Skip to main content
LibApps staff login


Provide resources from our Naturespace

What is Biomimicry?

Photo by: Christina Sullivan

Biomimicry is not just for Biologists and Engineers:

Biomimicry is finding inspiration from nature for human innovation. To further explain, this means that one can use nature as a mentor by asking nature for solutions for human challenges. When you have a challenge like conserving water, One can ask, How does nature hold liquids? How does nature absorb liquids? By knowing what kind of function you want to solve, you can find solutions within natural models. Not only that, biomimicry follows the principles in which life follows. Practicing biomimicry by finding solutions in nature is changing the way we think about nature and our roles within it. Nature has been working out solutions for challenges for 3.8 billion years. Biomimicry taps into that knowledge to help solve the challenges we face today. Biomimicry is an interdisciplinary field in which, anyone can apply it to any background from architecture to business models. There is no limit to applying nature's genius to human innovation.

Core Concepts of Biomimicry

The core concepts of biomimicry are Ethos, (Re)Connect, and Emulate. These three concepts are interconnected with each other.


Ethos is the way we see nature and interact with it. What this means is we practice our respect, our intentions, our responsibility, and our gratitude for the natural world. With those beliefs in mind, we as humans can understand that we are a part of the natural world as all the other organisms on earth.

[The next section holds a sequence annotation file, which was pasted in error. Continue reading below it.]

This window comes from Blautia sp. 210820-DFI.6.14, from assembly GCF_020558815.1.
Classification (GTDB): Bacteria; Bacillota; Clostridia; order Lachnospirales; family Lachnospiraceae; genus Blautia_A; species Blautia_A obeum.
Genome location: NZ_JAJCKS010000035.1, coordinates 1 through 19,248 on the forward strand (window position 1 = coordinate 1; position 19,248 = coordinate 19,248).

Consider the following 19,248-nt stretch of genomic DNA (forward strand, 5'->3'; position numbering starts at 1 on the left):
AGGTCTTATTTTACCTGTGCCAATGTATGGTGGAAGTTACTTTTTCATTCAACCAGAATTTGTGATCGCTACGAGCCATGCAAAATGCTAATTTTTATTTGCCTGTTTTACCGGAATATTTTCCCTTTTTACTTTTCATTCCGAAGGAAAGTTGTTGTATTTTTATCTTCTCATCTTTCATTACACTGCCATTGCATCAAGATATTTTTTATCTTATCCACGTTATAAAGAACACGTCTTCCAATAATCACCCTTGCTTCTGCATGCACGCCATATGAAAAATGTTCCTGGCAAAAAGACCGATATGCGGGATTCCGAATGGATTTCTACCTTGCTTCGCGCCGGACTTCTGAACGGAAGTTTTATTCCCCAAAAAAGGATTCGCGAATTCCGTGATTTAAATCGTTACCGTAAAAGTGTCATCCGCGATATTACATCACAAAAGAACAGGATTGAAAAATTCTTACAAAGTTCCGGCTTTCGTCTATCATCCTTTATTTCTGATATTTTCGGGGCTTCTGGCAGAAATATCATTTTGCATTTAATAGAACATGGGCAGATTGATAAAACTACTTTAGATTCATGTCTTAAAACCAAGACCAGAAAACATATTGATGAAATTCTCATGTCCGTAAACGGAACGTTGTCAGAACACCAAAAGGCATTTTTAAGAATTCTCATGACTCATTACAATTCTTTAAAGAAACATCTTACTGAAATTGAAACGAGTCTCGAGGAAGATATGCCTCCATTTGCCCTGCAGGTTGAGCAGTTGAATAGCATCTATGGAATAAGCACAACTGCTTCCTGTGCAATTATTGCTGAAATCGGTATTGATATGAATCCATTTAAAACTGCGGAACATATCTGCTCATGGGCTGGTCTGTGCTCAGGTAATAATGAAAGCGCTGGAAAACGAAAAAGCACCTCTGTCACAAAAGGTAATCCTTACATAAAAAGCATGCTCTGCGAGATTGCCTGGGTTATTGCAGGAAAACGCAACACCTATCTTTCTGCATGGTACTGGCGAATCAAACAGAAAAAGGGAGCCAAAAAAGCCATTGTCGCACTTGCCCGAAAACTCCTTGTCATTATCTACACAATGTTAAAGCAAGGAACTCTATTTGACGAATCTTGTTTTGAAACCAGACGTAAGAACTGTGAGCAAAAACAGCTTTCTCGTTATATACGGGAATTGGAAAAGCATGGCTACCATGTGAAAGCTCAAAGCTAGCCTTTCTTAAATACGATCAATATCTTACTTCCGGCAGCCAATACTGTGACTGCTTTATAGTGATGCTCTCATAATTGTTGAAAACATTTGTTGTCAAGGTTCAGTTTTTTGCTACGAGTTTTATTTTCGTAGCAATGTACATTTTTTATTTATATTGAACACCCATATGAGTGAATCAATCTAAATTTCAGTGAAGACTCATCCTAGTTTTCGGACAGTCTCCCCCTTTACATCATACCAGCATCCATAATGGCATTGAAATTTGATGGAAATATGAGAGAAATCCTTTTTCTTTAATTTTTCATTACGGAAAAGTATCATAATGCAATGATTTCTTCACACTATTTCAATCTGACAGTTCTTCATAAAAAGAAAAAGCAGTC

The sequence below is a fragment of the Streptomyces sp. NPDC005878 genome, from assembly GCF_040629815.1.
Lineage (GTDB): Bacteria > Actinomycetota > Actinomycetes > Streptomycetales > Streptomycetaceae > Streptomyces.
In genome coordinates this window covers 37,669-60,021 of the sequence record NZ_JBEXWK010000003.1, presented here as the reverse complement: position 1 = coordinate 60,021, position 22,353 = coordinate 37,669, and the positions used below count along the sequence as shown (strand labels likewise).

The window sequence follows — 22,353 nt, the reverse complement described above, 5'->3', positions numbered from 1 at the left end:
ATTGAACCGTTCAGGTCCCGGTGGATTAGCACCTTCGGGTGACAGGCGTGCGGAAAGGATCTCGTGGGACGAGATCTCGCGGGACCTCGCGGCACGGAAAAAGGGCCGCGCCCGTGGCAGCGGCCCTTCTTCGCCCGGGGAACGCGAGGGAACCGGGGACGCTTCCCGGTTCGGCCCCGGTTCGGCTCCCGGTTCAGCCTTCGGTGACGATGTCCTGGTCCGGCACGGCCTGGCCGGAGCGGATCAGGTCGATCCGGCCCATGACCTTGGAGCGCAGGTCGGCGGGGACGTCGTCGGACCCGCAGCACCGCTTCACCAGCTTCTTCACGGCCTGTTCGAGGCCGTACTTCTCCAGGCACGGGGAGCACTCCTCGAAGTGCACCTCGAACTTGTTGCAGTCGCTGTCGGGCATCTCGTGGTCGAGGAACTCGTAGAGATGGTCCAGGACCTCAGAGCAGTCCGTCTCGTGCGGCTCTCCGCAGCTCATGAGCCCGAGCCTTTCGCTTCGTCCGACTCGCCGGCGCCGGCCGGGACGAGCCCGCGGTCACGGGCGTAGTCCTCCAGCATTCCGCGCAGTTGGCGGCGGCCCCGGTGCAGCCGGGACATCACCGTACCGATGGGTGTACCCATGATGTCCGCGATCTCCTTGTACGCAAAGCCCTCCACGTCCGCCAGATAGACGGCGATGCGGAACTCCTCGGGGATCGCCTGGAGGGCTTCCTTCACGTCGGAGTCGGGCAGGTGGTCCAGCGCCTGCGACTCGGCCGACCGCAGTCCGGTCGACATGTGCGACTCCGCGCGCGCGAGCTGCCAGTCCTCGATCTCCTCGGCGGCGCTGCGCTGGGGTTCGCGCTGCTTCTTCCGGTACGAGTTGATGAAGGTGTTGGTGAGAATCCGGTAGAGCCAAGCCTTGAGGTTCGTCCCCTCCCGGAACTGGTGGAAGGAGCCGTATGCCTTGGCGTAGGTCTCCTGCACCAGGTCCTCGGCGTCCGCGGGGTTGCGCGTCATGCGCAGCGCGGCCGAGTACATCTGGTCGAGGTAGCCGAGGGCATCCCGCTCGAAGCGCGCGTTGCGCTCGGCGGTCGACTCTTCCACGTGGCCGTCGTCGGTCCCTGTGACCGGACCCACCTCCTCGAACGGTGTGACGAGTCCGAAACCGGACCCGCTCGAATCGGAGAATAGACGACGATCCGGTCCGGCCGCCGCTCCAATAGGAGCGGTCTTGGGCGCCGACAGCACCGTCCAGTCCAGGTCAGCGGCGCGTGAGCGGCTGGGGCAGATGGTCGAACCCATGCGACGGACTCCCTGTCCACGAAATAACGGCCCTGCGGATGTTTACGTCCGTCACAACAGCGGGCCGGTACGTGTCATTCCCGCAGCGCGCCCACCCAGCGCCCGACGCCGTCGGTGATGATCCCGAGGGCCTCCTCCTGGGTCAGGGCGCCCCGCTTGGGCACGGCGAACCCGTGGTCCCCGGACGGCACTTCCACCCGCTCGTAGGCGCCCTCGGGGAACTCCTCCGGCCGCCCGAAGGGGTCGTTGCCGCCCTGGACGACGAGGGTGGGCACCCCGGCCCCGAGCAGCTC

(Re)Connecting means reestablishing a relationship with nature that was once lost due to the built environment that we as humans have created. This portion of biomimicry is the first step to finding inspiration. When we begin to explore what nature means to us, we can learn to appreciate it in all its wonder. 

Emulating is when we bring to the design table everything that we learned from nature. Such as strategies, functions, patterns, and principles. 

The Importance of Biomimicry

Examples of Biomimicry Design

What Would Nature Do?

Asking nature for solutions is not a new concept. People have always looked at nature for inspiration for a lot of things. However, we don't do it as much as we should. Most fields don't take biology as a significant benefit to their inspiration. Imagine what kind of ideas would flourish when nature was a mentor. There is a wealth of knowledge that is untapped, within the natural world. Obviously, we can agree that organisms live on this planet sustainably getting the most out of the planet without wasting anything.

The ASU Library acknowledges the twenty-three Native Nations that have inhabited this land for centuries. Arizona State University's four campuses are located in the Salt River Valley on ancestral territories of Indigenous peoples, including the Akimel O’odham (Pima) and Pee Posh (Maricopa) Indian Communities, whose care and keeping of these lands allows us to be here today. ASU Library acknowledges the sovereignty of these nations and seeks to foster an environment of success and possibility for Native American students and patrons. We are advocates for the incorporation of Indigenous knowledge systems and research methodologies within contemporary library practice. ASU Library welcomes members of the Akimel O’odham and Pee Posh, and all Native nations to the Library.